Will timing cause a judge to invalidate a prenup?

Creating a prenuptial agreement can help solve many problems that could arise should a couple divorce, including settling the division of property and distinguishing separate property from marital property. However, if a spouse challenges a prenuptial agreement in court, a judge might find a reason to invalidate it if the spouses signed the document at a questionable date. 

According to CNBC, a couple can sign a prenuptial agreement any time before the wedding. Couples may do so shortly after the engagement or just before they say “I do.” Nothing stops a couple from signing an agreement at the latest possible moment before the wedding ceremony. So even if two spouses sign a prenup very close to a wedding, a judge may still enforce it.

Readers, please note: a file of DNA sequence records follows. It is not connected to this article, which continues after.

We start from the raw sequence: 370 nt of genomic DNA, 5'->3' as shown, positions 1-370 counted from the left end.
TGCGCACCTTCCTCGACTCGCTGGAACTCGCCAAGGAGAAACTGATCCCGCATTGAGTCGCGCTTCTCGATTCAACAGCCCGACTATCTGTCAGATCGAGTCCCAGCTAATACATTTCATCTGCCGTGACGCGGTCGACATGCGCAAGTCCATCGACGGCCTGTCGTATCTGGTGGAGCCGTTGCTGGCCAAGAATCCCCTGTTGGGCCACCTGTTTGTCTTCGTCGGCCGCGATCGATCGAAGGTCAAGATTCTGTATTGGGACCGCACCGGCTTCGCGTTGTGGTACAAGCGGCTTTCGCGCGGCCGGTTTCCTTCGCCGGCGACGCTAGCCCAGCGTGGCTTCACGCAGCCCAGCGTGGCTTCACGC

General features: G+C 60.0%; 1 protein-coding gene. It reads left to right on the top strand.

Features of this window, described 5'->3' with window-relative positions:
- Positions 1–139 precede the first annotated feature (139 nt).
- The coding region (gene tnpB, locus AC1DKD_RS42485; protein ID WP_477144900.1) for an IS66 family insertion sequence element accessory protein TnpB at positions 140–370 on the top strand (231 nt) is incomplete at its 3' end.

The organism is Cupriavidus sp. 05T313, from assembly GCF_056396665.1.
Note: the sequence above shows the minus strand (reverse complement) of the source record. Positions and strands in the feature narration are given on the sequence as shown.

However, if one of the spouses chooses to litigate the prenup, a judge might have problems with the agreement if the couple had signed it too close to the wedding. One of the things judges look for to determine the fairness of a prenup is whether one of the spouses signed it under duress. If one spouse coerced the other to sign it, a judge may declare the agreement unenforceable. 

The timing of the wedding can turn into an argument for duress. A spouse might argue that a husband or wife refused to present the completed prenuptial document until the day of the wedding, so there was no time to properly review it with an attorney. The spouse could claim the pressure of signing it in a hurry to get on with the wedding was a form of duress. A judge might agree with this argument and invalidate the prenup. 

Preventing an appearance of duress is why some couples try to compose and sign an agreement well in advance of a wedding. However, in the event a couple faces an imminent wedding date and they have no time to properly craft a prenup, they can choose to compose an agreement after they get married in the form of a postnuptial agreement.